A Mad Hatter. A Star-Bellied Sneetch.
A couple of flappers—Zelda? Virginia Woolf?
My honors students, who’ve pillaged the thrift store racks
for literary costumes, shuck their coats
and tell me to guess who they’re supposed to be.
Hester Prynne is easy. Quentin Compson’s
suit is torn, and an iron hangs from his belt.
Then Kate, a girl I don’t know well, clicks
into the room in black Mary Janes,
a pencil skirt, sweater—is this a costume?
Has she just come from work? I don’t know what
to say except “I like your stockings.” She smirks.
I look again—isn’t her blonde hair
a little darker? With newly sideswept bangs?
The stockings’ teal pattern climbing her thigh?
Finally, I laugh. Of course, she’s me,
or who she thinks I am—Dr. Gray,
with her long hair and sensibly sexy clothes;
Dr. Gray, who’s fighting adulthood and age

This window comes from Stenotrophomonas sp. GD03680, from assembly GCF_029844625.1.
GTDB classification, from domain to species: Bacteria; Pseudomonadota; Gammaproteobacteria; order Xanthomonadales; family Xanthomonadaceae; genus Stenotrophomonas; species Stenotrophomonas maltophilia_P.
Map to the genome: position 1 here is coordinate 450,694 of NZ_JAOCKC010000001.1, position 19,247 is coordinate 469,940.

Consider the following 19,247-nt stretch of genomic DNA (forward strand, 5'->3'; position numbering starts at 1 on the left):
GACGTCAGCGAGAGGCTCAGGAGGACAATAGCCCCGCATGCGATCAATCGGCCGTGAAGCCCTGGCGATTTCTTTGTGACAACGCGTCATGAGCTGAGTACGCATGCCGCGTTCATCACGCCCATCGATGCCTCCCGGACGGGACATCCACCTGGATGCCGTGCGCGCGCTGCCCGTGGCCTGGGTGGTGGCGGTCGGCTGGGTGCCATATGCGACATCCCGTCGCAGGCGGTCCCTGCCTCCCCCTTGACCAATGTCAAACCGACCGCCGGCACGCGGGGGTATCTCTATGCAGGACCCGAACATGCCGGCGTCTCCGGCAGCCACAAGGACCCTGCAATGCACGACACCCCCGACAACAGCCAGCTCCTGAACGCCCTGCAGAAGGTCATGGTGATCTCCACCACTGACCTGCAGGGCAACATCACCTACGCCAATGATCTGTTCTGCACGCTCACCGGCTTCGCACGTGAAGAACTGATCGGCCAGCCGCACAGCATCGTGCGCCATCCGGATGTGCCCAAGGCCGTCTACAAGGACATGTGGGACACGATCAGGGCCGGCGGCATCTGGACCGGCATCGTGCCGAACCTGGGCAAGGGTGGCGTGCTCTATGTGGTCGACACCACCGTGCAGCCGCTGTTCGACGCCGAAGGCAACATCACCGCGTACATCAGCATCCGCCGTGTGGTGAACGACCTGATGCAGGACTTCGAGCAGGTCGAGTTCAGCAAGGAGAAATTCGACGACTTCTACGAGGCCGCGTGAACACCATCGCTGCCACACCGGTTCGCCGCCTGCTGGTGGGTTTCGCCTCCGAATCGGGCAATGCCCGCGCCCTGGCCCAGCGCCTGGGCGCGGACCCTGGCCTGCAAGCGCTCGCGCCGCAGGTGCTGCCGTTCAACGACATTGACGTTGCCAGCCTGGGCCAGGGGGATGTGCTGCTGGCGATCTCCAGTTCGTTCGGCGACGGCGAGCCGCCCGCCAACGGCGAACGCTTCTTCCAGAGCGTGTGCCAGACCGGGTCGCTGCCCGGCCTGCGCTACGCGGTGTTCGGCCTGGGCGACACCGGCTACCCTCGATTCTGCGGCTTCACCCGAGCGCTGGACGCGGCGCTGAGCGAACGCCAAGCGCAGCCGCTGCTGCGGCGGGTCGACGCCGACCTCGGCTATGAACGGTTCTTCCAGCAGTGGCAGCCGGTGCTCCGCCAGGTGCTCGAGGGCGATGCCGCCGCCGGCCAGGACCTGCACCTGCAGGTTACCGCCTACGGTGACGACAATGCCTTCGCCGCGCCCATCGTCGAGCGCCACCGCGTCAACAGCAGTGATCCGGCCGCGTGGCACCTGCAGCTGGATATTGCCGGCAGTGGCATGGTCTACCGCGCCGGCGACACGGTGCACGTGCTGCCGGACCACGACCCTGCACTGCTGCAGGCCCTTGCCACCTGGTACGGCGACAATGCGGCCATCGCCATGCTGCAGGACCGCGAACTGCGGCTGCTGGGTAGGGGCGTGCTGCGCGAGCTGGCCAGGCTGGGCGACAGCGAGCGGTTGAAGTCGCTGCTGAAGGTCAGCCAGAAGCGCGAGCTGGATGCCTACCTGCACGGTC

by showing off her legs and partying
with undergrads; Dr. Gray, who
can take a joke. Kate and I laugh.
Tonight, she’s me. And who am I supposed
to be? Somebody else, somebody else.
Juliana Gray is the author of The Man Under My Skin (River City Publishing, 2005) and Roleplay (Dream Horse Press, 2012), which won the 2010 Orphic Prize, Honeymoon Palsy (Measure Press, 2017), as well as the chapbook Anne Boleyn’s Sleeve (Winged City Press, 2014). Her poems have appeared in Best American Poetry, Birmingham Poetry Review, Sou’wester, 32 Poems, and other journals and anthologies. An Alabama native, she lives in Alfred, New York, where she is a professor of English at Alfred University.